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Séminaire

Vendredi 15 Septembre 2017
11h30
Centre de Recherche - Paris - Amphithéâtre Antoine Lacassagne

Identification of IL-40 and IL-41

My lab specializes in the identification and characterization of novel cytokines and chemokines. We have identified two novel cytokines that we have called IL-40 and IL-41. IL-40 is s small secreted protein encoded by an uncharacterized gene that is expressed by activated B cells. It is expressed in the bone marrow and fetal liver and it therefore is likely to be involved in B cell development. We have obtained an IL-40-/- mouse which exhibits defects in B cell development. In the periphery, IL-40 is expressed by activated B cells. Interestingly, B cells require differentiation in order to produce large amounts of IL-40. This involves culture with various cytokines including IL4 and TGFb. The IL-40-/- mouse exhibits defects in IgA production and in its gut microbiome.
IL-41 is a novel cytokine produced by activated macrophages. It is associated with inflammation and its expression by macrophages is regulated by several cytokines. Conversely, an IL-41-/- mouse exhibits dysregulation of cytokine production. We conclude from these observations that IL-41 is an immunoregulatory cytokine. Its expression is strongly induced during inflammatory responses and it is likely to play an important role in the control of inflammation.
We conclude that these are novel additions to the cytokine collection and that these molecules will prove to be important in both innate and acquired immunity.

 

Orateur(s)

Pr Albert Zlotnik
PhD, Associated Professor

Department of Physiology and Biophysics and Institute for Immunology, University of California Irvine. Irvine, CA, USA

Invité(e)(s) par

Vassili Soumelis
Domain 3 - U932 - Immunity and Cancer

Institut Curie

Contact

Vassili Soumelis

Institut Curie

Elodie Mieville

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One of the goals of my current research is to characterize a new cytokine encoded by a gene called C19ORF10, which we have observed that is expressed by certain activated T cells.

I have extensive experience in the discovery of cytokines and chemokines. I was part of the teams that first cloned and characterized IL4, IL-10, GM-CSF and FLT-3 Ligand; my own lab discovered and characterized many chemokines including CCL16, CCL19, CCL20, CCL21, CCL25, CCL27, CCL28, XCL1, CX3CL1, and CXCL15. We also found the chemokine receptors CCR7 and CCR10. Many of these cytokines and chemokines have become very famous and their importance in immunology has been well established. We have also studied the evolution of this superfamily. My laboratory also described a role for chemokines and their receptors in cancer metastasis. This paper opened a new field in chemokine research, and these results have been supported by clinical data. After leaving DNAX Research Institute in 2000, I worked at different biotechnology companies where I made extensive use of genearrays for analyses of many human diseases and tissues. This led to many patent applications (I am an inventor in 27 issued patents). Upon moving to the University of California in 2008 for my first academic position, I wanted to leverage my expertise in novel gene discovery as well as my extensive experience in cytokine and chemokine discovery to ask whether we could identify novel immune system associated genes (ISAGs). To find these genes, we analyzed a comprehensive database of human gene expression which we have described (Roth et al, Neurogenetics) which includes 105 tissues of the human body from 8 donors (4 male, 4 female). Using this database (called a “Body Index of Gene Expression: ‘BIGE’), we have identified 92 ISAGs that encode either secreted or membrane proteins.  In the past few years, my lab has described several novel ISAGs, including two secreted proteins: Isthmin 1 (ISM1), and Meteorin-like/Interleukin 41 (Metrnl/IL-41)(Ushach et al, Clin. Immunol).   as well as the novel B cell activation antigen Tetraspanin 33 (TSPAN33) and a novel chemokine receptor (GPR35/CXCR8). CXCR8 is the receptor of the mucosal chemokine CXCL17 which we have been characterizing. I have a proven record of successful and productive research in cytokine and chemokine biology. As we describe in our preliminary data, we have found that the CCL228/CCR10 axis is a very important player in mucosal immunity in particular resistance to Salmonella infection.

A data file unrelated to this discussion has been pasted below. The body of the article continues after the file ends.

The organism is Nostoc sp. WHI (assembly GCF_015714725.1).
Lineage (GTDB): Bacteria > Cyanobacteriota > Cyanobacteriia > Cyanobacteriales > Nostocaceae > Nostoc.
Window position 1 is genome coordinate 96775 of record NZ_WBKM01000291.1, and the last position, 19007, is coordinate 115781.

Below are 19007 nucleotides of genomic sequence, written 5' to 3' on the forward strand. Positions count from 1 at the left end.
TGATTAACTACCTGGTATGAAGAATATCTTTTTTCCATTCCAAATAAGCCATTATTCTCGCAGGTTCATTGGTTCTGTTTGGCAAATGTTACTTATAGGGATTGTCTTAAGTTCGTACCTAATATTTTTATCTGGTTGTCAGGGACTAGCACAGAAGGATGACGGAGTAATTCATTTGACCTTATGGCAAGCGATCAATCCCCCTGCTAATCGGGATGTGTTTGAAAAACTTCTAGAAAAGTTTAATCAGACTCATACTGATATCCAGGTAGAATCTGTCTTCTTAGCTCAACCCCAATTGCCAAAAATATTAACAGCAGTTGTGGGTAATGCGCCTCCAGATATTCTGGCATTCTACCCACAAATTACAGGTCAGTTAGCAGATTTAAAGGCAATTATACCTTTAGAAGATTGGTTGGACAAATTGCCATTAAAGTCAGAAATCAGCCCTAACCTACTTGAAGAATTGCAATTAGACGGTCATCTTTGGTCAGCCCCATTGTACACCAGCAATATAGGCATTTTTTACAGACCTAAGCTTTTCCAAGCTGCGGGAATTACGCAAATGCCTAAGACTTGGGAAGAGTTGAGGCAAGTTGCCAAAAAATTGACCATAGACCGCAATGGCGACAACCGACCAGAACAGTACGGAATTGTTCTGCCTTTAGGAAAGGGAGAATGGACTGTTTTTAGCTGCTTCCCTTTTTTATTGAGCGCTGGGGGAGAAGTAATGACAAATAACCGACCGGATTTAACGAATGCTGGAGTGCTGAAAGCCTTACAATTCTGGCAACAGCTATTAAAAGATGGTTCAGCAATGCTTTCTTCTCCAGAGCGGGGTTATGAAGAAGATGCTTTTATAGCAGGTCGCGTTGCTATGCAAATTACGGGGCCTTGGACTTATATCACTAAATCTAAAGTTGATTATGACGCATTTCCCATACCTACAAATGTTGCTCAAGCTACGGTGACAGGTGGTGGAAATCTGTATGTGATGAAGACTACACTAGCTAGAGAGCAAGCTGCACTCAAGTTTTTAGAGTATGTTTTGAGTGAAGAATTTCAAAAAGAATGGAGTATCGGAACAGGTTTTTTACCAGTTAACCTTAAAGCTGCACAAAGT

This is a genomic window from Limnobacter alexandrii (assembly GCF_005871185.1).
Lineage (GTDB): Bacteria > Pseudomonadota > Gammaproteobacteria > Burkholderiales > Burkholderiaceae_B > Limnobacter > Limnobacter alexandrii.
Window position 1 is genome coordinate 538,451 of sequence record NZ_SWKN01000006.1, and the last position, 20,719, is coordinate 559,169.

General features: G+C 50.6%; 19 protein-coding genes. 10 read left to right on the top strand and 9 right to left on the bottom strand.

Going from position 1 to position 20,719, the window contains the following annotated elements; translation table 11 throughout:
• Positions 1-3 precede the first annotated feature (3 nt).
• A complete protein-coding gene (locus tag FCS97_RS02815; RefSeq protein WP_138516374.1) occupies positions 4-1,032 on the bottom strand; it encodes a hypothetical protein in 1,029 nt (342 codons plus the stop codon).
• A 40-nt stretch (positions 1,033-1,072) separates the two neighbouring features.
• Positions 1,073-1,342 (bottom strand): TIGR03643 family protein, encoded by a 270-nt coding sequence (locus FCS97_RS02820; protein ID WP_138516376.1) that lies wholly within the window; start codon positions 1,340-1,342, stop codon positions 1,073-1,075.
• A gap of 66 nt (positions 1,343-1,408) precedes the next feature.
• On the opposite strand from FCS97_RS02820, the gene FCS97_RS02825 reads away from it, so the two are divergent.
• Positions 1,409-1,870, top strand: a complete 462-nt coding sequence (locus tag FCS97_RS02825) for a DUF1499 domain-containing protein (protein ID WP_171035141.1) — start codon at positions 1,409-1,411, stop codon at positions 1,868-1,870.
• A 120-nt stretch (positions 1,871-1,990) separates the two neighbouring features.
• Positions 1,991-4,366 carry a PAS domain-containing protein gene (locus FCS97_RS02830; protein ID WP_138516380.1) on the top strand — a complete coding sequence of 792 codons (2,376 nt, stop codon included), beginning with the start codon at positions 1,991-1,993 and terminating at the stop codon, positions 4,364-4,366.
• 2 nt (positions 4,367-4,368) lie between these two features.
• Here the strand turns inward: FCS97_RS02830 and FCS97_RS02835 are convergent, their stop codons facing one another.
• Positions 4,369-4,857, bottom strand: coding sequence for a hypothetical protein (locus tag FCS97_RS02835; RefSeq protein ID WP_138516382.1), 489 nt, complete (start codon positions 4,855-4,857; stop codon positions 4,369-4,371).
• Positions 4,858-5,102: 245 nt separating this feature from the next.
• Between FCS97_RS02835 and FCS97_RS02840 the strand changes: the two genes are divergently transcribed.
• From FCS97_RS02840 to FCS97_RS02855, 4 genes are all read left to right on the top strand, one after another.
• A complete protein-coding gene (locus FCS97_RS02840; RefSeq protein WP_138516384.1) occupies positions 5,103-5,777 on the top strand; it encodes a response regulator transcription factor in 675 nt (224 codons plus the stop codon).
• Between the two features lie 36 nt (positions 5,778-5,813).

Ushach, I., A Burkhardt, C Martinez, PA Hevezi, A Gerber, B Buhren, H Schrump, R Vallerios, M Vazquez, B Homey and A Zlotnik. Meteorin-like is a cytokine associated with barrier tissues and alternatively activated macrophages. Clin Immunol. (2015) 1556:119.

Roth, RB, P Hevezi, J Lee, D Willhite, SM Lechner, SC Foster and A Zlotnik. Gene expression analyses reveal molecular relationships among 20 regions of the human CNS. (2006) Neurogenetics 7: 67.